Thus ye may well perceive and understand wherefore churches were built and set up amongst Christian people, and dedicated and appointed to these godly uses, and utterly exempted from all filthy, profane, and worldly uses. Wherefore all they that have little mind or devotion to repair and build God’s temple are to be counted people of much ungodliness, spurning against good order in Christ’s Church, despising the true honour of God, with evil example offending and hindering their neighbours, otherwise well and godly disposed. The world thinketh but a trifle to see their church in ruin and decay; but, whoso doth not lay to their helping hands, they sin against God and his holy congregation. For, if it had not been sin to neglect and pass little upon the reedifying and building up again of his temple, God would not have been so much grieved, and so soon have plagued his people, because they builded and decked their own houses so gorgeously, and despised the house of God their Lord. It is sin and shame to see so many churches so ruinous, and so foully decayed, almost in every corner. If a man’s private house, wherein he dwelleth, be decayed, he will never cease till it be restored up again. Yea, if his barn, where he keepeth his corn, be out of reparations, what diligence useth he to make it in perfect state again! If his stable for his horse, yea, the sty for his swine, be not able to hold out water and wind, how careful is he to do cost thereon And shall we be so mindful of our common base houses, deputed to so low occupying? And be forgetful toward that house of God, wherein be ministered the words of our eternal salvation, wherein be intreated in the Sacraments and mysteries of our redemption? The fountain of our regeneration is there presented to us; the partaking of the Body and Blood of our Saviour Christ is there offered unto us; and shall we not esteem the place where so heavenly things be handled? Wherefore, if ye have any reverence to the service of God, if ye have any common honesty, if ye have any conscience in keeping of necessary and godly ordinances, keep your churches in good repair; whereby ye shall not only please God, and deserve his manifold blessings, but also deserve the good report of all godly people.
The second point which appertaineth to the maintenance of God’s house is to have it well adorned and comely and clean kept: which things may be the more easily performed, when the church is well repaired. For, like as men are well refreshed and comforted when they find their houses having all things in good order and all corners clean and sweet, so, when God’s house, the church, is well adorned with places convenient to sit in, with the pulpit for the preacher, with the Lord’s table for the ministration of his Holy Supper, with the font to Christen in, and also is kept clean, comely, and sweetly, the people is the more desirous and the more comforted to resort thither, and to tarry there the whole time appointed them.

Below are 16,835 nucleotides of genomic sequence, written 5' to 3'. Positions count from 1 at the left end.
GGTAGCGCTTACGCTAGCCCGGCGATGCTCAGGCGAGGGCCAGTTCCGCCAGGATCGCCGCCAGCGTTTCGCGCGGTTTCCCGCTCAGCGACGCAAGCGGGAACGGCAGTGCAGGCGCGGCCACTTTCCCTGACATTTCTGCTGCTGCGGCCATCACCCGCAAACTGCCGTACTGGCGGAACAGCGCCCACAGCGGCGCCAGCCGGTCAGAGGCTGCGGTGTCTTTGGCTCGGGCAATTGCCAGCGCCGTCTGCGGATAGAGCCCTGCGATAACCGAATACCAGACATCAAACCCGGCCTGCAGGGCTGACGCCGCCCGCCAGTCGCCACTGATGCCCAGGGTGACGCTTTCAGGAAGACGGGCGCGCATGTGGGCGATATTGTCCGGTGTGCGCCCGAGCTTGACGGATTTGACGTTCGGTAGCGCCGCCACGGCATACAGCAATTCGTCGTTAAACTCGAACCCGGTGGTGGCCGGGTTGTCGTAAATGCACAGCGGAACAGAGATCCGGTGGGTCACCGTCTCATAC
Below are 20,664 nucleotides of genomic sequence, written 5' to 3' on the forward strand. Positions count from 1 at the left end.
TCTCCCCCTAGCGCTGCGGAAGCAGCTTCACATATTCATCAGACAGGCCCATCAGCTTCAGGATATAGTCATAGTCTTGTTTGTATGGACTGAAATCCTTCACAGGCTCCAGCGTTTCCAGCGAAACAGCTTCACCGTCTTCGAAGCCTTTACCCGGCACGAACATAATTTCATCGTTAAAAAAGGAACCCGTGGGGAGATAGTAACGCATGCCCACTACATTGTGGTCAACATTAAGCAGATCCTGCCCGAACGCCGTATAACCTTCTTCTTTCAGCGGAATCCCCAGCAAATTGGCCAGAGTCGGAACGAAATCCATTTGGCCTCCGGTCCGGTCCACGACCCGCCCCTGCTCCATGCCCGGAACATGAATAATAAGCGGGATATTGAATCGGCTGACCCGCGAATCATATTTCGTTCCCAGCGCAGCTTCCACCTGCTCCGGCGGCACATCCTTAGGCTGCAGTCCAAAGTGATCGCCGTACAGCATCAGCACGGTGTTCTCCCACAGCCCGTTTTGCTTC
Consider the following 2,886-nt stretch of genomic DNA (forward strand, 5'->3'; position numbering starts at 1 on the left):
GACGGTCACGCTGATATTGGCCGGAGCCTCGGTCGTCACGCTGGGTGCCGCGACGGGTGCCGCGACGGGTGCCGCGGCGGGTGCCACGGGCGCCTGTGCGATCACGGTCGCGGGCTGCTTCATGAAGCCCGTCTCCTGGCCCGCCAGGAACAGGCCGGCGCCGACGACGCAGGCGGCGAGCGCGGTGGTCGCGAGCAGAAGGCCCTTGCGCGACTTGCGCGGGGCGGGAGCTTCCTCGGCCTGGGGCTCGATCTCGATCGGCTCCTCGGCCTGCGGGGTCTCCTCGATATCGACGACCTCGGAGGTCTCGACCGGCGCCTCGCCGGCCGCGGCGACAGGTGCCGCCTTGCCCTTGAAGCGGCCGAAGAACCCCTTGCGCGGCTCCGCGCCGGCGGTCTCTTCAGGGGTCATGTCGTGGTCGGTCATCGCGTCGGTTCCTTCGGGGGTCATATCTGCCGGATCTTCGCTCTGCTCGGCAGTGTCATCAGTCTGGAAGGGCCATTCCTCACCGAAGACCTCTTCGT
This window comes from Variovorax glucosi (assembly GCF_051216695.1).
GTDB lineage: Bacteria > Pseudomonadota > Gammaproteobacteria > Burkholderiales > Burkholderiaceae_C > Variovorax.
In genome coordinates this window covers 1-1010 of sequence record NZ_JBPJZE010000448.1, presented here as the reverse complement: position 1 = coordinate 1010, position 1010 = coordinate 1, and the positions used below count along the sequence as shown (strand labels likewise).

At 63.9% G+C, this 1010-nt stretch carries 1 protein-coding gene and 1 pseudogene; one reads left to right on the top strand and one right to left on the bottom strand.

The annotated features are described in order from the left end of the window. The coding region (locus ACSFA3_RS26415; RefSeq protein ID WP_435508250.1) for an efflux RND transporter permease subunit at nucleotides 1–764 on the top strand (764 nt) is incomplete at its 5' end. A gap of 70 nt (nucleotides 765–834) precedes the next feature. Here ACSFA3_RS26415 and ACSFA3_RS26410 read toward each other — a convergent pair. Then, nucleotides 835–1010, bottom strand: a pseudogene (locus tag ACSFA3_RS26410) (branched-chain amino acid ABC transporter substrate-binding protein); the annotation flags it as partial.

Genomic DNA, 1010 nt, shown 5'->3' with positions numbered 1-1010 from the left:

With what earnestness, with what vehement zeal did our Saviour Christ drive the buyers and sellers out of the temple of God and hurled down their tables of the changers of money and the seats of the dove sellers, and could not abide that any man should carry a vessel through the temple! He told them that they had made his Father’s house a den of thieves, partly through their superstition, hypocrisy, false worship, false doctrine, and insatiable covetousness, and partly through contempt, abusing that place with walking and talking, with worldly matters, with out all fear of God and due reverence to that place. What dens of thieves the churches of England have been made by the blasphemous buying and selling of the most precious Body and Blood of Christ in the Mass, as the world was made to believe, at diriges, at month’s minds, in trentals, in abbeys and chantries, beside other horrible abuses, God’s holy name be blessed for ever, we now see and understand. All these abominations they that supply the room of Christ have cleansed and purged the churches of England of, taking away all such fulsomeness and filthiness as through blind devotion and ignorance hath crept into the Church this many hundred years. Wherefore, O ye good Christian people, ye dearly beloved in Christ Jesu, ye that glory not in worldly and vain religion, in fantastical adorning and decking, but rejoice in heart to see the glory of God truly set forth, and the churches restored to their ancient and godly use, render your most hearty thanks to the goodness of Almighty God, who hath in our days stirred up the hearts, not only of his godly preachers and ministers, but also of his faithful and most Christian magistrates and governors, to bring such godly things to pass. And, forasmuch as your churches are scoured and swept from the sinful and superstitious filthiness wherewith they were denied and disfigured, do ye your parts, good people, to keep your churches comely and clean : suffer them not to be defiled with rain and weather, with dung of doves and owls, stares and choughs, and other filthiness, as it is foul and lamentable to behold in many places of this country. It is the house of prayer, not the house of talking, of walking, of brawling, of minstrelsy, of hawks, of dogs. Provoke not the displeasure and plagues of God for despising and abusing his holy house, as the wicked Jews did. But have God in your heart: be obedient to his blessed will: bind your selves, every man and woman to their power, toward the reparations and clean keeping of your church; to the intent yee may be partakers of God’s manifold blessings, and that ye may the better be encouraged to resort to your parish church, there to learn your duties toward God and your neighbour, there to be present and partakers of Christ’s holy Sacraments, there to render thanks to your heavenly Father for the manifold benefits which he daily poureth upon you, there to pray together and to call upon God’s holy Name. Which be blessed world without end. Amen.